E6 basically caps the game to 6th level (where things are still reasonably balanced and dedicated classes of each type are rewarded), and awards bonus feats since.

    See here.
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    Orc in the Playground
     
    Lizardfolk

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    Default Re: Supplement Books Dilemma

    Yeah, so maybe I was being a little hasty with trying to take all the books away again.

    Starting at level one, or close there to will definitely help out.

    I would say that I like the idea of capping the level, but I don't think the party would go for that, we like the idea of high level characters too much.

    I did have a thought last night, would eliminating / restricting multiclassing help balance the game? That way players would stick to a single core class, and maybe one PrC. Not really sure about this, just a thought I had.
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    Firbolg in the Playground
     
    Planetar

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    Default Re: Supplement Books Dilemma

    Quote Originally Posted by EnnPeeCee View Post
    YI did have a thought last night, would eliminating / restricting multiclassing help balance the game? That way players would stick to a single core class, and maybe one PrC. Not really sure about this, just a thought I had.
    It would make things less complicated, but it wouldn't do anything to balance the game. Multiclassing usually makes a character weaker rather than stronger unless you know what you're doing.

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    Default Re: Supplement Books Dilemma

    Quote Originally Posted by Jalor View Post
    Have them play Druids or ToB classes. Both come pre-optimized. Same goes for the Beguiler and Dread Necromancer.
    No, Druid comes pre-broken.

    Magic of Incarnum, Tome of Battle, Player's Handbook 2, and the Binder section of Tome of Magic are all among the best in terms of balance. Alternatively, point the weaker players to the Handbooks on BG will give them a way to make their characters effective and enjoyable.

  26. - Top - End - #26
    Orc in the Playground
     
    Lizardfolk

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    Default Re: Supplement Books Dilemma

    I suppose it might help if I provided a list of the books we've added.

    PHBII
    UA
    CAd
    CAr
    CD
    CM
    CSc
    CW
    RoD
    RoS
    RotW

    Although, we never specifically sat down and laid out exactly what to allow or not, this is what we've been using for the most part.

    We're not using any psionics, ToB, ToM, or setting specifics.
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    Default Re: Supplement Books Dilemma

    I would start with what the players would like to play.

    Those books combined probably hold 30 or 40 base classes and far more than a hundred of prestige classes. But for a character who wants to play a knight, maybe only 3 base classes and 8 prestige classes are of any interest to take a closer look at them, as all of the others are for entirely different characters.

    When it comes to D&D, "balance" is something that should only be tried by really experienced pros who are willing to kick almost anything from the game and make up everything themselves starting at almost zero.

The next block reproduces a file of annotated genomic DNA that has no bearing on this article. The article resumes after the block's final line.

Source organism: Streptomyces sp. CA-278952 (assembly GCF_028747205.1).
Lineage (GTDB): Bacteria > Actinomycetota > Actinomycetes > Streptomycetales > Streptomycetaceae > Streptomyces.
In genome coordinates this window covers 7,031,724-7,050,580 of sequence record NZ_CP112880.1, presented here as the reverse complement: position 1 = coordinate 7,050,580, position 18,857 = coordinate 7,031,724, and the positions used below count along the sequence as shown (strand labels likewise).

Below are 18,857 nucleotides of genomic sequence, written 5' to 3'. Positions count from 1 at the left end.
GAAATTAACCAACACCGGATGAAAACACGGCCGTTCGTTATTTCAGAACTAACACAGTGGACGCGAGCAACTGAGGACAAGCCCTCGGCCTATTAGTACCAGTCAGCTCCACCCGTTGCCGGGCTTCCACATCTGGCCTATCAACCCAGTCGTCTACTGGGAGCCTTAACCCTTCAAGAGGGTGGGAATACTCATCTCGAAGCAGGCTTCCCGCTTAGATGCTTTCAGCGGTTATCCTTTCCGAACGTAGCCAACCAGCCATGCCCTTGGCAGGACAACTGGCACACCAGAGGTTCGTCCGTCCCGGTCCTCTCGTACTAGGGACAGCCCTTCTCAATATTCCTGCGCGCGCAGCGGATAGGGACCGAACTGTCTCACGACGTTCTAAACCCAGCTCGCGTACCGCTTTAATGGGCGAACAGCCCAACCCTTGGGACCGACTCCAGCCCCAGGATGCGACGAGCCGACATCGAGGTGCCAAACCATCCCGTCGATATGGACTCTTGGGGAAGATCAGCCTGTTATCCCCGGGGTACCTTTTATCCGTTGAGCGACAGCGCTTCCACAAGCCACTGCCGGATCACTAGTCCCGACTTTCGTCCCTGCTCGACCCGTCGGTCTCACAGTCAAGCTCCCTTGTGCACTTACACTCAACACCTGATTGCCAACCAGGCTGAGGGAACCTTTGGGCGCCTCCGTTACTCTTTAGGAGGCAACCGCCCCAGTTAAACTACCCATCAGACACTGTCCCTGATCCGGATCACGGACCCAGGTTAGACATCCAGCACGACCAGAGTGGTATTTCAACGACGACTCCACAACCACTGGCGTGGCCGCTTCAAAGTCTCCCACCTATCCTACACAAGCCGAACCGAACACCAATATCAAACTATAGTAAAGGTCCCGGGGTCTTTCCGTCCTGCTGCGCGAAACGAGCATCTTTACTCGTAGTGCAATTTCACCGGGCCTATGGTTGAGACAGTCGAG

I wouldn't worry about balance, only about all players being able to contribute to the game. As long as everyone things the party would not be as successful if it would have to work without his character, I'd say everything is mostly fine.
    Last edited by Yora; 2009-08-25 at 05:36 PM.
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    Default Re: Supplement Books Dilemma

    PHB2 is pretty balanced. The Complete books range from having really lame ideas (CWar Samurai) to really broken (CArc Initiate of the Sevenfold Veil), so it might be worthwhile to cherry pick from those.

    Unearthed Arcana has some options that make ideas viable---for example, crafting becomes a bit more doable if you use the Craft Points variant. However, there are some things from UA that I will never ever use---Flaws, for example. It's just too easy to pick something that won't screw you over despite it being, you know, a flaw.


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  29. - Top - End - #29
    Dwarf in the Playground
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    Default Re: Supplement Books Dilemma

    In my opinion your problem is mainly starting at too high a level. Starting at a maximum of 4th level will eliminate prestige classes and reduce the complexity of characters and the number of magic items and feats to choose.

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    AssassinGuy

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    Default Re: Supplement Books Dilemma

    Quote Originally Posted by EnnPeeCee View Post
    We're not using any psionics, ToB, ToM, or setting specifics.
    That's too bad, I can see banning everything but XPH, ToB, ToM, MoI plus the feats/skills in Core being an extremely interesting campaign. Everything would be roughly in line with each other except for four noticeably underpowered classes (Truenamer that has an excellent fix on the forums, Shadowcaster that has an excellent fix on the forums, Soulborn that has an excellent fix on the forums, Soulknife that has a fix about every week). Also you get all the excitement of totally new things, though perhaps a bit too much of it at once.

    Complete Scoundrel and Complete Mage should be fine, nothing there stands out to me that's not already broken in Core. Same with PHB2. The other completes are a bit more scattered in terms of balance.

    Another option is to come up with ways so that characters built more solidly around roleplay aren't punished. Extra skill points so that the wizard that wants Forgery and the barbarian that wants Craft (stuff made from people I kill) aren't left out. Turning the +2/+2 skill feats and Skill Focus into feats awarded for roleplay or taken as 1st-level background feats.